Interest-only loans allow borrowers to defer paying back their full loan amount and only pay for the cost of borrowing money, i.e. interest. This allows borrowers with good credit and sufficient income to get debt financing with low initial repayments. Borrowers can also make payments larger than the minimum interest amount to reduce the loan principal. These loans can be risky for some borrowers, as payments spike after a certain period. As such, interest-only loans are usually reserved for the most qualified borrowers.
- What are Interest-Only Loans?
- What are the Advantages and Disadvantages?
Interest-Only Loans Explained
Interest-only loans are a way for borrowers to reduce the immediate costs of borrowing money. Normally, borrowers must make repayments that include both principal and interest payments. Through the process of amortization, the loan's balance decreases over time. In contrast, interest-only loans can work in two ways. One variety allow borrowers to push back the amortization schedule for a period of time and only pay interest during that time. The other type has a period with interest-only payments followed by one lump sum balloon payment to pay down the principal. These types of loans can be beneficial for very specific kinds of borrowers, including:
- Borrowers who expect an increase in income, like college graduates
- Borrowers with irregular but high incomes, like entertainers and small business owners
- Borrowers with a high-net worth looking to take on debt but maximize their liquidity
While interest-only loans push back full repayment and keep payments low for a time, they're not actually more affordable than normal loans. As seen in the table below, which compares a traditional loan to one with a 10 year interest-only period, interest-only loans can actually end up costing a borrower thousands more over the life of the loan. As such, these types of loan should only be taken out only by borrowers with a solid income looking for short term capital—not by borrowers looking to secure long term affordability.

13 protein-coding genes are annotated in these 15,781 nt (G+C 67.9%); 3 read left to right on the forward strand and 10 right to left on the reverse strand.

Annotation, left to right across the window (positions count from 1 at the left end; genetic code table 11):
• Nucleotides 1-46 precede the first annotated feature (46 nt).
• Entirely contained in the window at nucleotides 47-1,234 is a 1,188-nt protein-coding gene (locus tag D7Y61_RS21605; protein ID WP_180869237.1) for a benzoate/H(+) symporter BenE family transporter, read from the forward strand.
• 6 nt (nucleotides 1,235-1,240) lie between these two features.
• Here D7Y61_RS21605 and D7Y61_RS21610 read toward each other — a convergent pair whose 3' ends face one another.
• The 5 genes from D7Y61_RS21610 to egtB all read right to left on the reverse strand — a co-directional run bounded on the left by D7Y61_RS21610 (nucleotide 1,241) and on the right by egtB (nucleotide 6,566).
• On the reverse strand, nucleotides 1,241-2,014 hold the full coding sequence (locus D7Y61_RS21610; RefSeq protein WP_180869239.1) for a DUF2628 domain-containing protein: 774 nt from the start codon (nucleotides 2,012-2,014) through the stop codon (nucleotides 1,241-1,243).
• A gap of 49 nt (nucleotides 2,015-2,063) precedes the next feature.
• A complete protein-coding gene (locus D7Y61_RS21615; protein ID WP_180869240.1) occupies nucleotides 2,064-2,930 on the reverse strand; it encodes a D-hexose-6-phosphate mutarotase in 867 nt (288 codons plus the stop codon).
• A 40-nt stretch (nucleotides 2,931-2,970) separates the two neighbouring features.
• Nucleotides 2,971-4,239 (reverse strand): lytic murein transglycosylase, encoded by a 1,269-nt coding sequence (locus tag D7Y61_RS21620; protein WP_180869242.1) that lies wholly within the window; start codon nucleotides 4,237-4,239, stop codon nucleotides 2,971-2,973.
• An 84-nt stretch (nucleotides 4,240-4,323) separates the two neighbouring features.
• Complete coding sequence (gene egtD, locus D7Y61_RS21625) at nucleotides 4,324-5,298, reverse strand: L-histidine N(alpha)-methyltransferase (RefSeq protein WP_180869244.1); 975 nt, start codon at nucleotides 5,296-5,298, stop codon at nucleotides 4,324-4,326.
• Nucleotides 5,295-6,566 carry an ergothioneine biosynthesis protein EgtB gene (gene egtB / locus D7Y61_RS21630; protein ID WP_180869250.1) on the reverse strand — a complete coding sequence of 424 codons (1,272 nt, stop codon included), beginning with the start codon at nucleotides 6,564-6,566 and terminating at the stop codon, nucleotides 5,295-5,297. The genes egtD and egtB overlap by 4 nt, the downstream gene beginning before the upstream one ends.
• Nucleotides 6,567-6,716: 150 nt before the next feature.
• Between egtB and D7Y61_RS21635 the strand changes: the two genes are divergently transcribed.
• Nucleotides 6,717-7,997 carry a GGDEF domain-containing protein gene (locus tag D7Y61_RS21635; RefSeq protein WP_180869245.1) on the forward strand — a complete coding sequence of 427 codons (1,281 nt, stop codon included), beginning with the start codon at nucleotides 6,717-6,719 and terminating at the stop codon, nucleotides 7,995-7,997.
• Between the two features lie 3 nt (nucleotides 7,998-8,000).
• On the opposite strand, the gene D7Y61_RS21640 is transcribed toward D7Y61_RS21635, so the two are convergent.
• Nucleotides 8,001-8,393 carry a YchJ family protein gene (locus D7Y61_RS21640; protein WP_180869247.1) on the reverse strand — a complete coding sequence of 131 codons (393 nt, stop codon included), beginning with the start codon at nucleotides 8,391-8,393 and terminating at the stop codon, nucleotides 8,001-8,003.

|30 Year Loan||Traditional||Interest-Only|
|Interest-Only Monthly Payment||—||$1,250|
|Fully Amortized Monthly Payment||$1,610||$1,980˟|
|Total Interest Costs||$279,767||$325,168|
|Total Cost of Loan||$579,767||$625,168|
˟Calculated on the full outstanding balance, $300,000, across the remainder of the loan term, which would be a 20 year amortization schedule.
Interest-only mortgages are commonly used by high net worth homebuyers who want to maximize their use of capital. By making lower initial payments, borrowers can either afford a much more expensive temporary home, or they can put their money towards more lucrative investments. These mortgages usually have a 5 to 10 year interest-only period, followed by a 20 or 30 year period with fully amortized payments.
Interest-only mortgages are a good choice for the borrower who doesn't care about building equity in their home, and who also plans to sell their home before the normal payment schedule begins. To avoid making full payments, borrowers with interest-only mortgages typically terminate their contract early by refinancing into a regular mortgage or selling their home. This way, the mortgage can be paid off with a lump sum balloon payment and excess interest costs can be avoided.
Home Equity Lines of Credit
Home equity lines of credit, also known as HELOCs, allow homeowners to access the equity that they've built up in their homes. After paying down a certain portion of a mortgage—or after reaching a certain loan-to-value ratio, usually 80%—homeowners can draw on the funds they've put down through a HELOC.